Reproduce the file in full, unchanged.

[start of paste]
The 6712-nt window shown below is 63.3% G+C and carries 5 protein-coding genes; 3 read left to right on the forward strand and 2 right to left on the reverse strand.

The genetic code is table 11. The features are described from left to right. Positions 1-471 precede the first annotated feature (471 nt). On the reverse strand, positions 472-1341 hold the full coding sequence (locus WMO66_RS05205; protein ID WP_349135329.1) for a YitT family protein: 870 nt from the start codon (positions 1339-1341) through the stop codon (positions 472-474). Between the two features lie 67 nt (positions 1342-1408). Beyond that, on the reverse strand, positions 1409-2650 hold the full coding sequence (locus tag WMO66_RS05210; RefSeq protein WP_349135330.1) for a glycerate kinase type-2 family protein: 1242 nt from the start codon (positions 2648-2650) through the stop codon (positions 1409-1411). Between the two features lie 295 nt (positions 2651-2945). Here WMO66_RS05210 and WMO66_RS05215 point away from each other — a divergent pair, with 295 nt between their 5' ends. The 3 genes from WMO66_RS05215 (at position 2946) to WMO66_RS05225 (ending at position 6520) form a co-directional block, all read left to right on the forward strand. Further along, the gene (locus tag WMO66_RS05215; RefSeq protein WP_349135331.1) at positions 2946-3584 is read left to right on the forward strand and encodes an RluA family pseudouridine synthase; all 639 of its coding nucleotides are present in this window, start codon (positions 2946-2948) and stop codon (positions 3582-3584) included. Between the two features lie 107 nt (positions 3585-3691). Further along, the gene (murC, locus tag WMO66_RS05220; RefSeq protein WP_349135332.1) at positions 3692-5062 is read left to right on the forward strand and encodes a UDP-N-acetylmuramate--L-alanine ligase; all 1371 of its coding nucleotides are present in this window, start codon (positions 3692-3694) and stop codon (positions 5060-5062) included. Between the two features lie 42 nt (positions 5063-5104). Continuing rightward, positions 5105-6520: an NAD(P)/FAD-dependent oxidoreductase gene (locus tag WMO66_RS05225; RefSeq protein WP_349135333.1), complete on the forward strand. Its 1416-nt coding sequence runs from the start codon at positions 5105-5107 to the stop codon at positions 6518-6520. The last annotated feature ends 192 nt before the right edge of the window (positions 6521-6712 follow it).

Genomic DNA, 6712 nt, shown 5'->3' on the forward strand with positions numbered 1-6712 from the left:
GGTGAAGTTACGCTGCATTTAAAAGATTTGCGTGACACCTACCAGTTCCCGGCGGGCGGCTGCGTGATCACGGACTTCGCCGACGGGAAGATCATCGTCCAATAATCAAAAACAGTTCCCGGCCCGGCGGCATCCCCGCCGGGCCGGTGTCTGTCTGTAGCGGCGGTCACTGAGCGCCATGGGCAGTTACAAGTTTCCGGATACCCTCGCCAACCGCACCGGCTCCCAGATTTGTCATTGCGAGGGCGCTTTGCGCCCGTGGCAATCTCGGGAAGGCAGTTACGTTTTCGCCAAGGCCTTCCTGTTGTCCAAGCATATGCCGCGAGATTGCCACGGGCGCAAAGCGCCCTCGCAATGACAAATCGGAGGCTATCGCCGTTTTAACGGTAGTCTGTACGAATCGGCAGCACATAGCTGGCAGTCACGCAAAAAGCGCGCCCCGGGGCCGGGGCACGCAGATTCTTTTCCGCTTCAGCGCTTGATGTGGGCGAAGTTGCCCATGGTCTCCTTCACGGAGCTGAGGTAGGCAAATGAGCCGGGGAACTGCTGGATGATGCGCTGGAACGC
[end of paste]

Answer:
The 6712-nt window shown below is 63.3% G+C and carries 5 protein-coding genes; 3 read left to right on the forward strand and 2 right to left on the reverse strand.

The genetic code is table 11. The features are described from left to right. Positions 1-471 precede the first annotated feature (471 nt). On the reverse strand, positions 472-1341 hold the full coding sequence (locus WMO66_RS05205; protein ID WP_349135329.1) for a YitT family protein: 870 nt from the start codon (positions 1339-1341) through the stop codon (positions 472-474). Between the two features lie 67 nt (positions 1342-1408). Beyond that, on the reverse strand, positions 1409-2650 hold the full coding sequence (locus tag WMO66_RS05210; RefSeq protein WP_349135330.1) for a glycerate kinase type-2 family protein: 1242 nt from the start codon (positions 2648-2650) through the stop codon (positions 1409-1411). Between the two features lie 295 nt (positions 2651-2945). Here WMO66_RS05210 and WMO66_RS05215 point away from each other — a divergent pair, with 295 nt between their 5' ends. The 3 genes from WMO66_RS05215 (at position 2946) to WMO66_RS05225 (ending at position 6520) form a co-directional block, all read left to right on the forward strand. Further along, the gene (locus tag WMO66_RS05215; RefSeq protein WP_349135331.1) at positions 2946-3584 is read left to right on the forward strand and encodes an RluA family pseudouridine synthase; all 639 of its coding nucleotides are present in this window, start codon (positions 2946-2948) and stop codon (positions 3582-3584) included. Between the two features lie 107 nt (positions 3585-3691). Further along, the gene (murC, locus tag WMO66_RS05220; RefSeq protein WP_349135332.1) at positions 3692-5062 is read left to right on the forward strand and encodes a UDP-N-acetylmuramate--L-alanine ligase; all 1371 of its coding nucleotides are present in this window, start codon (positions 3692-3694) and stop codon (positions 5060-5062) included. Between the two features lie 42 nt (positions 5063-5104). Continuing rightward, positions 5105-6520: an NAD(P)/FAD-dependent oxidoreductase gene (locus tag WMO66_RS05225; RefSeq protein WP_349135333.1), complete on the forward strand. Its 1416-nt coding sequence runs from the start codon at positions 5105-5107 to the stop codon at positions 6518-6520. The last annotated feature ends 192 nt before the right edge of the window (positions 6521-6712 follow it).

Genomic DNA, 6712 nt, shown 5'->3' on the forward strand with positions numbered 1-6712 from the left:
GGTGAAGTTACGCTGCATTTAAAAGATTTGCGTGACACCTACCAGTTCCCGGCGGGCGGCTGCGTGATCACGGACTTCGCCGACGGGAAGATCATCGTCCAATAATCAAAAACAGTTCCCGGCCCGGCGGCATCCCCGCCGGGCCGGTGTCTGTCTGTAGCGGCGGTCACTGAGCGCCATGGGCAGTTACAAGTTTCCGGATACCCTCGCCAACCGCACCGGCTCCCAGATTTGTCATTGCGAGGGCGCTTTGCGCCCGTGGCAATCTCGGGAAGGCAGTTACGTTTTCGCCAAGGCCTTCCTGTTGTCCAAGCATATGCCGCGAGATTGCCACGGGCGCAAAGCGCCCTCGCAATGACAAATCGGAGGCTATCGCCGTTTTAACGGTAGTCTGTACGAATCGGCAGCACATAGCTGGCAGTCACGCAAAAAGCGCGCCCCGGGGCCGGGGCACGCAGATTCTTTTCCGCTTCAGCGCTTGATGTGGGCGAAGTTGCCCATGGTCTCCTTCACGGAGCTGAGGTAGGCAAATGAGCCGGGGAACTGCTGGATGATGCGCTGGAACGC